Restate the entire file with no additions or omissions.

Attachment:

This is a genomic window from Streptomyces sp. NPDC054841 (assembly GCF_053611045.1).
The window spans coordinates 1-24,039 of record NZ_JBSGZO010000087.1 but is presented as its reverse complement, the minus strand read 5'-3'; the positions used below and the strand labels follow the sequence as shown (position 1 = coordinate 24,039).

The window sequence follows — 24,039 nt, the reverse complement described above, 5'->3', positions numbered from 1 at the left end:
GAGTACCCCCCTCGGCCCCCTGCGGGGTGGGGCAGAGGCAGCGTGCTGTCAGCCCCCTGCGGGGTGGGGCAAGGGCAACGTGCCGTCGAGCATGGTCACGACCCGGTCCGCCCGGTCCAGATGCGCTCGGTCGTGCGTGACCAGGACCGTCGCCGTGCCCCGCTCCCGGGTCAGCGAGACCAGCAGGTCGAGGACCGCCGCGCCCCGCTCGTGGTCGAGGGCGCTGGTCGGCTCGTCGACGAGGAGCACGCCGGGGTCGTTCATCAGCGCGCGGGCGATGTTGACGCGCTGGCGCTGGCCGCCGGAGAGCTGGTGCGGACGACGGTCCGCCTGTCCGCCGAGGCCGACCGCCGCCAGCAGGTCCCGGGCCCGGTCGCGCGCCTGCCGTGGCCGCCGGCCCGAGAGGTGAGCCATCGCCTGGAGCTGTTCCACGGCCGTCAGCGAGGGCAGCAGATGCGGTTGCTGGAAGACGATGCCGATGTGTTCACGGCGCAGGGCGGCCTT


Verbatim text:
This is a genomic window from Streptomyces sp. NPDC054841 (assembly GCF_053611045.1).
The window spans coordinates 1-24,039 of record NZ_JBSGZO010000087.1 but is presented as its reverse complement, the minus strand read 5'-3'; the positions used below and the strand labels follow the sequence as shown (position 1 = coordinate 24,039).

The window sequence follows — 24,039 nt, the reverse complement described above, 5'->3', positions numbered from 1 at the left end:
GAGTACCCCCCTCGGCCCCCTGCGGGGTGGGGCAGAGGCAGCGTGCTGTCAGCCCCCTGCGGGGTGGGGCAAGGGCAACGTGCCGTCGAGCATGGTCACGACCCGGTCCGCCCGGTCCAGATGCGCTCGGTCGTGCGTGACCAGGACCGTCGCCGTGCCCCGCTCCCGGGTCAGCGAGACCAGCAGGTCGAGGACCGCCGCGCCCCGCTCGTGGTCGAGGGCGCTGGTCGGCTCGTCGACGAGGAGCACGCCGGGGTCGTTCATCAGCGCGCGGGCGATGTTGACGCGCTGGCGCTGGCCGCCGGAGAGCTGGTGCGGACGACGGTCCGCCTGTCCGCCGAGGCCGACCGCCGCCAGCAGGTCCCGGGCCCGGTCGCGCGCCTGCCGTGGCCGCCGGCCCGAGAGGTGAGCCATCGCCTGGAGCTGTTCCACGGCCGTCAGCGAGGGCAGCAGATGCGGTTGCTGGAAGACGATGCCGATGTGTTCACGGCGCAGGGCGGCCTT